Lieutenant-Commander John Bridge GC, GM & Bar
John Bridge began World War Two as a physics teacher, but finished it as the recipient of an almost unique set of gallantry medals: the George Cross, together with the George Medal and Bar. Each of these decorations was awarded for bravery in his highly dangerous role as a bomb and mine disposal expert.
Bridge was born in Culcheth, near Warrington in Lancashire, on February 5, 1915. His father, Joseph Bridge, was a farmer and his mother Mary (née Taylor) had her hands full looking after John’s two brothers and four sisters. John attended Leigh Grammar School in what is now Greater Manchester and subsequently obtained a special honours degree in physics from King’s College London in 1937, then was awarded a teaching diploma the following year. After sending out more than 100 job applications, he finally landed a teaching job at a secondary modern school near his home.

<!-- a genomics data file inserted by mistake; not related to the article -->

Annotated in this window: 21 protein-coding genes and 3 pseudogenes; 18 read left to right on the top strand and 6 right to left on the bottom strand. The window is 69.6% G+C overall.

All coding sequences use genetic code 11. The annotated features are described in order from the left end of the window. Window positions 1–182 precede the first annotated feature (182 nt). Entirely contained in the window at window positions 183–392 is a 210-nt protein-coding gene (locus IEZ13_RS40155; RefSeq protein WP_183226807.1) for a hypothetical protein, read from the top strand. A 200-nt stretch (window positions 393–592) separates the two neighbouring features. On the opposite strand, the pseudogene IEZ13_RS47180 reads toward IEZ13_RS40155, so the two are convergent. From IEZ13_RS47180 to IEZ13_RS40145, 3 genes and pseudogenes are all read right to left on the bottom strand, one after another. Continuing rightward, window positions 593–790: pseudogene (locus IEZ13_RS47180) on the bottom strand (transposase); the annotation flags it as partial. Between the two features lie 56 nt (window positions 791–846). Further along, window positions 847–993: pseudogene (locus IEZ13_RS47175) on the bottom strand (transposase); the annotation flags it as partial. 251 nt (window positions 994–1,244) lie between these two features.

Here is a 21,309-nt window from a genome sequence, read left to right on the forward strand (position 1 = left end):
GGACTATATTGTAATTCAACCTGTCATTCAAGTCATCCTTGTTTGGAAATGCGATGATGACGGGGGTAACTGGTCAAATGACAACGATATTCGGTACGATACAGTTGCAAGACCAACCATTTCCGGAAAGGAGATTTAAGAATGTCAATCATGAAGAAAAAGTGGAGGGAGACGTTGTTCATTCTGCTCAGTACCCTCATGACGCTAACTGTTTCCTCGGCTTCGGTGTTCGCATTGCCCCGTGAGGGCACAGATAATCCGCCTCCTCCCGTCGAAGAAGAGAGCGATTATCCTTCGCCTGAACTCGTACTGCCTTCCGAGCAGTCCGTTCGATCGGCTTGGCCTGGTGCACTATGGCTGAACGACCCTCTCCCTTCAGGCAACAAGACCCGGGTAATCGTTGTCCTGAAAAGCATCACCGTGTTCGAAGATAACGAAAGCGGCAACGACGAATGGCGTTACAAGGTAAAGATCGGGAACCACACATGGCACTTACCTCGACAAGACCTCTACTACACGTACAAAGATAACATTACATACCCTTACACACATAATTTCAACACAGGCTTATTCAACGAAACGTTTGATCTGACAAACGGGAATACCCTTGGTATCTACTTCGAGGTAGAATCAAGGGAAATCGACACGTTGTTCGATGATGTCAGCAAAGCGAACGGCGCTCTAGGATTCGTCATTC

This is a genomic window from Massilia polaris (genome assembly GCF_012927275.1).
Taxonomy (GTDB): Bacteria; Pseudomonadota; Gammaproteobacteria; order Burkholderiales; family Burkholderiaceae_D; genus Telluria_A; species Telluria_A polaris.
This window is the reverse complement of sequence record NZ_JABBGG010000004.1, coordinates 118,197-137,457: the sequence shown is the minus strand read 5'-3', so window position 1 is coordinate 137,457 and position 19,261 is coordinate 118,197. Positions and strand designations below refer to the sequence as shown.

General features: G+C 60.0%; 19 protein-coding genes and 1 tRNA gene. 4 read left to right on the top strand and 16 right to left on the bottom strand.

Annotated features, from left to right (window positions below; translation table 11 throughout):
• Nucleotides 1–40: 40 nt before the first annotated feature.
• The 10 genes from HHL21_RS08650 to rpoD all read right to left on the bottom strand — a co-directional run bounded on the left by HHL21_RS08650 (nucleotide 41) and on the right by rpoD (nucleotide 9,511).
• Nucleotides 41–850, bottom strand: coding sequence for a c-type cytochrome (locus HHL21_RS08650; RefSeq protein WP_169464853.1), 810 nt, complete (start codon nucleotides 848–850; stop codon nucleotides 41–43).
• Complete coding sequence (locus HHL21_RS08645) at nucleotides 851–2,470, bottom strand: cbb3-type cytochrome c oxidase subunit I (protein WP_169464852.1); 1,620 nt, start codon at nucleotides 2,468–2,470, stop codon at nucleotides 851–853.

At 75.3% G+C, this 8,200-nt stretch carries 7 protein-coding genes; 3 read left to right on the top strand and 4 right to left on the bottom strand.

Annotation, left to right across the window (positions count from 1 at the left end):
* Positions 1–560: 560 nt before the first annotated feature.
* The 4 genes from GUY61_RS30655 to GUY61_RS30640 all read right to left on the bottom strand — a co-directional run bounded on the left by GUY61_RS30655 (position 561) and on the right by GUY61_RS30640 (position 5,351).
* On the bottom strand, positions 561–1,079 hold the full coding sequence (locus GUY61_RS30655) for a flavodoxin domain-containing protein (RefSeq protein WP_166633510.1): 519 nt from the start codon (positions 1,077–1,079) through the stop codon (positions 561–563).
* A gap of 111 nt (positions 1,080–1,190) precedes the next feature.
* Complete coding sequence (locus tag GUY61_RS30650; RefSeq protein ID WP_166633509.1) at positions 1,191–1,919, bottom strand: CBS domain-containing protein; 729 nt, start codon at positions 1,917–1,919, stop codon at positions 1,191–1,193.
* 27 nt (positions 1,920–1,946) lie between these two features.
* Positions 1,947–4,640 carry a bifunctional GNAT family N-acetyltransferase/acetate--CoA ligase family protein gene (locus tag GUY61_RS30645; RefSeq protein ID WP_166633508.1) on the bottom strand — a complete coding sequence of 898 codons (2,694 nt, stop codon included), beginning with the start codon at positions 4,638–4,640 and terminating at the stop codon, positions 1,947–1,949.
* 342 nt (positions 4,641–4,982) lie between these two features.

Bridge later moved to Leighton Park Quaker School in Reading, Berkshire. During his second term at the school, he was praised by the headmaster for his teaching ability, but then was told that he was not going to be offered a full-time role as he did not have an Oxford or Cambridge University education. Bridge’s next job was at Frith Park Grammar School in Sheffield, accepting at first a temporary role that later became a permanent position.